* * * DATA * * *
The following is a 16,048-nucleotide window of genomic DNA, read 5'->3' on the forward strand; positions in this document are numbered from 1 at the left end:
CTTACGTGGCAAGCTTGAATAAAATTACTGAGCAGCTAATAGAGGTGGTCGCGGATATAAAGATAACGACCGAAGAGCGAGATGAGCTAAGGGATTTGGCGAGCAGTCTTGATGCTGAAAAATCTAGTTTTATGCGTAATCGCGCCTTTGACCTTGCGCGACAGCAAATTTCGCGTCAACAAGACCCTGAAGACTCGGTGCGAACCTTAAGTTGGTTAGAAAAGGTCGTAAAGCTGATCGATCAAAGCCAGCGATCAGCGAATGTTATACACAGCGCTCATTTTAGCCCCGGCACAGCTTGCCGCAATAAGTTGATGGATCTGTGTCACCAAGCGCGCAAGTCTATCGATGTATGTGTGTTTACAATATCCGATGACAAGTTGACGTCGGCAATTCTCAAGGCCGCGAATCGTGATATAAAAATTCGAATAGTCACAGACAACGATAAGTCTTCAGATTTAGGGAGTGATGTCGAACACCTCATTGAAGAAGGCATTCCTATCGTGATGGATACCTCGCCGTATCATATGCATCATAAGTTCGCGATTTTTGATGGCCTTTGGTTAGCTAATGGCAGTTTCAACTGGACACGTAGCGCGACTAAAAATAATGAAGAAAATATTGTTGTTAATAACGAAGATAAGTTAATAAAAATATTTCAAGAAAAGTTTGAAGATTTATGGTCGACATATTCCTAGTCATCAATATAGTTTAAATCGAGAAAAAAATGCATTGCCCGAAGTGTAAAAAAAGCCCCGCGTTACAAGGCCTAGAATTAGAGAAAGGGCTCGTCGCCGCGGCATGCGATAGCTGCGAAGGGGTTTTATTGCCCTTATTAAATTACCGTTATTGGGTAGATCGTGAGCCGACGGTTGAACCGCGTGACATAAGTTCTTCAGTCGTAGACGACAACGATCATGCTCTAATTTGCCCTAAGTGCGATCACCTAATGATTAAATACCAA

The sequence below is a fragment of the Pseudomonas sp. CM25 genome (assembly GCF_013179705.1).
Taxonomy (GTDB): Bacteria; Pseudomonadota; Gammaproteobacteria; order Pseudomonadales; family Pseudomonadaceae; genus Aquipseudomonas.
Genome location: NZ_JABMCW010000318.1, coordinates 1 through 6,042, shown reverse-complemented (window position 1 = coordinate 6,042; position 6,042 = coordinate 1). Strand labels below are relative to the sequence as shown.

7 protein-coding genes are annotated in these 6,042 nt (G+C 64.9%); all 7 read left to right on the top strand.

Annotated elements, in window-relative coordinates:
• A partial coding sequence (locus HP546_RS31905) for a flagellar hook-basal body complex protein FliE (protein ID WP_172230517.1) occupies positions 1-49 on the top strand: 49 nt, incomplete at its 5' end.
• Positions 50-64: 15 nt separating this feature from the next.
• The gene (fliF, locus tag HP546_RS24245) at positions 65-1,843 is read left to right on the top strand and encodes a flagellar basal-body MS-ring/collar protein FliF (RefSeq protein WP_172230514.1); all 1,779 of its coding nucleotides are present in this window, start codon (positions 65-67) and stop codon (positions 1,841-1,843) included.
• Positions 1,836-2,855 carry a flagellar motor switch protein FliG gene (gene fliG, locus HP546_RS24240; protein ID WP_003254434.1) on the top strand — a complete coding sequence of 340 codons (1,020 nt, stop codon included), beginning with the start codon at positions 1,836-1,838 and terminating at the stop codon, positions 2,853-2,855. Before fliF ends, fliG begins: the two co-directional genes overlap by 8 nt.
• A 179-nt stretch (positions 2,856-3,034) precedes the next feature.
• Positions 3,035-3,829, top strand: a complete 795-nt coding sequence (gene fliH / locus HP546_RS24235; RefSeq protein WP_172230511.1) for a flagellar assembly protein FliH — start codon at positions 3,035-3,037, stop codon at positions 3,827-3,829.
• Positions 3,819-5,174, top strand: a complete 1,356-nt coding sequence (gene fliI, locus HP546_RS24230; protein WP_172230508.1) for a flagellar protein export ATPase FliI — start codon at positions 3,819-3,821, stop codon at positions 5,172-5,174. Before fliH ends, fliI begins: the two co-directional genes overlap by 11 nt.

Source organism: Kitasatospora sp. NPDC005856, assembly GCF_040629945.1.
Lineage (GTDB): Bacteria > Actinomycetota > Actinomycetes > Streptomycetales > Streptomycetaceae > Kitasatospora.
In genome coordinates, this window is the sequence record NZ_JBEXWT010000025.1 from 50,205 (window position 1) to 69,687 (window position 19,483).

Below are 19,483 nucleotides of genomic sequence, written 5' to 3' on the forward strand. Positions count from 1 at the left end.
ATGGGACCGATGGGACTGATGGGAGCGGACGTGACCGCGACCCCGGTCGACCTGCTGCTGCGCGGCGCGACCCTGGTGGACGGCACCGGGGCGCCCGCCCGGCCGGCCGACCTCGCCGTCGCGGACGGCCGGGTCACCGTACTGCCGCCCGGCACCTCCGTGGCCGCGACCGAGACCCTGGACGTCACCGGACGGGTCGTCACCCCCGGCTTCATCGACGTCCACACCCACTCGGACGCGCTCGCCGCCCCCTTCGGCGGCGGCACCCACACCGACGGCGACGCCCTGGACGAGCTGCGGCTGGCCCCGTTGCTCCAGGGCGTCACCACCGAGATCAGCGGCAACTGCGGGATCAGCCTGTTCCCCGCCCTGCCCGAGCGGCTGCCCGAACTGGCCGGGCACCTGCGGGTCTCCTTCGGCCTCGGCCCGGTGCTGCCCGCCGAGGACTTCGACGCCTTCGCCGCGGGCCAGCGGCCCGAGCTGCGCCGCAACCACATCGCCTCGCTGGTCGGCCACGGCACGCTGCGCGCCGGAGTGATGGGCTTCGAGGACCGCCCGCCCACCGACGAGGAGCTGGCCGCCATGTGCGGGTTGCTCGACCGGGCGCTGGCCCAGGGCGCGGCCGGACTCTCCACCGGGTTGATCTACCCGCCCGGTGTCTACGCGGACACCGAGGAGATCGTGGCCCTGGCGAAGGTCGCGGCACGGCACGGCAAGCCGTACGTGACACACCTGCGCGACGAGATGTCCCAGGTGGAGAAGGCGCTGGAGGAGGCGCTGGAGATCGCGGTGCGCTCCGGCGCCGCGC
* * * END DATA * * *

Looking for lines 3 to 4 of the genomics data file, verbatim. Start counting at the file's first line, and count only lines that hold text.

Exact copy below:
The sequence below is a fragment of the Pseudomonas sp. CM25 genome (assembly GCF_013179705.1).
Taxonomy (GTDB): Bacteria; Pseudomonadota; Gammaproteobacteria; order Pseudomonadales; family Pseudomonadaceae; genus Aquipseudomonas.